Lands of papa pritchardia facts for kids
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Pritchardia schattaueri, the lands of papa pritchardia or Schattauer's loulu, is a species of palm tree in the genus Pritchardia that is endemic to mixed mesic forests on the southwestern part of island of Hawaiʻi, near Kona. It is officially listed as a Critically endangered species.
This species reaches an incredible height of 130 feet (40 m), with a smooth, grayish trunk up to 12 inches (0.30 m) in diameter. The large, spherical crown typically contains up to 30 ascending, spreading to drooping leaves, with the 5 foot (1.5 m) long and 6 foot (1.8 m) wide slightly wavy blades held on petioles 6 feet (1.8 m) or more in length which are abundantly covered along both edges at the base in medium tan fibers. The leaves, glossy green above and below, are divided to 2/5 into many pendulous-tipped segments, with the abaxial surface incompletely covered with scattered fuzz. The inflorescences are composed of 1-4 panicles, shorter than or equalling the petioles in length. The panicles are branched to 2 orders, with glabrous rachillae. The flowers are followed by large, shiny, black, mostly spherical fruits nearly 2 inches (5.1 cm) long and 1.6–1.5 inches (4.1–3.8 cm) wide when mature. It grows at elevations of 2,000–2,600 feet (610–790 m), where it receives 2,000 millimetres (79 in) of rainfall per year.
Known only from twelve individuals, P. schattaueri currently occurs in moist, partially cleared, disturbed, tall, mixed ōhiʻa forest on gently sloping, rocky terrain from 2,000–2,600 feet (610–790 m) feet elevation in South Kona on the island of Hawai'i, where it receives 2,000 millimetres (79 in) of rainfall per year. Ten of the twelve individuals occur within 1,000 feet of each other among tall ōhiʻa trees in a cattle ranch, while the remaining two plants are a mile or two away, one in a macadamia nut orchard and the other in weedy, forest remnants.
Pritchardia schattaueri was formally named and described by Donald Hodel in 1985, basing it on a collection that the late H. E. Moore Jr. of the Bailey Hortorum of Cornell University had made in 1980. The name honors the late George Schattauer, manager of Ho'omau ranch (the ranch of the late Jimmy Stewart), who came across these palms in 1960 while clearing land for pasture and macadamia nuts. Schattauer, who had a fondness for Hawaiian plants and an interest in preserving the flora and fauna of Hawai'i, recognized the significance of his discovery and left the palms standing. In 1969 and 1970, he sent fruits to Paul Wessich of Honolulu Botanical Gardens, who planted and grew them in the garden in Honolulu. The population is officially designated as an Exceptional Tree of Hawai'i.
Cultivation and uses
Native Hawaiians valued the fruits of Pritchardia as a food source. The immature fruits, called hāwane or wāhane, were gathered and the endosperm was eaten (tasting like coconut meat). Leaves were also collected to use for thatching roofs, as well as for making fans, umbrellas, hats, and baskets. The trunks were also used for making spears and as material for construction.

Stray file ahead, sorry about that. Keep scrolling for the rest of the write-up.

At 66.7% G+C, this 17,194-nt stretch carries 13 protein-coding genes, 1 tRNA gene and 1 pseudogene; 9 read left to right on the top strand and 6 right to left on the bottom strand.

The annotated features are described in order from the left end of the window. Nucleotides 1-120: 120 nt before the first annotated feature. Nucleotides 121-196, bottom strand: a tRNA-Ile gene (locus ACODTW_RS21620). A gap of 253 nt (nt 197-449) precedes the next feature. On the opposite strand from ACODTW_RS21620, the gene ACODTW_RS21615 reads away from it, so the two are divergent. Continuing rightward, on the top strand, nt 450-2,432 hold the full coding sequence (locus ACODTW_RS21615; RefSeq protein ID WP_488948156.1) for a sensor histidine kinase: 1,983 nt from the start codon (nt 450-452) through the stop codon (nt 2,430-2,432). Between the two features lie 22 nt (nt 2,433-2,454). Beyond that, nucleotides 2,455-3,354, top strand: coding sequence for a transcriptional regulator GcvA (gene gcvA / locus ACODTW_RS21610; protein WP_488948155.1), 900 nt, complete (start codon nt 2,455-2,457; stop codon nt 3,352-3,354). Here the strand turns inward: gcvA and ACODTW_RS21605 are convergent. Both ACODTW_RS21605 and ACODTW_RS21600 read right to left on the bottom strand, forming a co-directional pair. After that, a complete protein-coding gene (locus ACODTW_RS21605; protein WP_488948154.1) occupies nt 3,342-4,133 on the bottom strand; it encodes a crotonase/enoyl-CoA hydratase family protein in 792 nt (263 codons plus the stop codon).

Hawaiian Pritchardia are especially popular among growers and collectors in subtropical areas or in regions with a Mediterranean climate, such as southern California, Southern Europe, and southern Australia, because they are more tolerant of cooler temperatures than their South Pacific counterparts, Pritchardia pacifica and Pritchardia thurstonii.
Pritchardia schattaueri is officially listed as a Critically endangered species. There are 12 individuals remaining in the wild, all on private land. Threats include urbanization, severe habitat degradation, rats, pigs, cattle and weeds. No seedling recruitment and relatively small overall numbers prohibit regeneration. Its narrow, restricted range increases susceptibility to a single disruptive event, such as a hurricane or volcanic activity, and to potential damage from introduced weeds, animals and disease. Although all palms are mature and produce regularly, their habitat is so altered that regeneration is non-existent. All twelve plants are tall and old and perhaps approaching the end of their natural lives. Some have a generally unthrifty appearance, with much-reduced, hemispherical crowns of leaves and minimal flower and fruit production.
In 2001, seed from all 12 Pritchardia schattaueri was collected by the Kona Palm Society. The Amy Greenwell Ethnobotanical Garden ensured their propagation. A partnership was formed between the United States Fish and Wildlife Service and The Nature Conservancy to reintroduce the endangered seedlings in significant numbers at the Conservancy’s Kona Hema Preserve. The Kona Hema site was selected for its close proximity to the founder seed trees, and also because the entire 8,000-acre preserve was fenced and free of hooved animals, something that had never been done at this scale in the Kona landscape. The site provided ideal conditions for protecting an out-planted endangered species and ensuring its survival into the future.
Since the initial planting, many more seeds have been collected and planted. Because they came from a very small population, it was important to have as much genetic variability as possible, so the founder tree of each seedling was tracked and a GPS point recorded. Today there are over 600 Pritchardia schattaueri of various ages growing at Kona Hema Preserve, some more than 15 feet tall.
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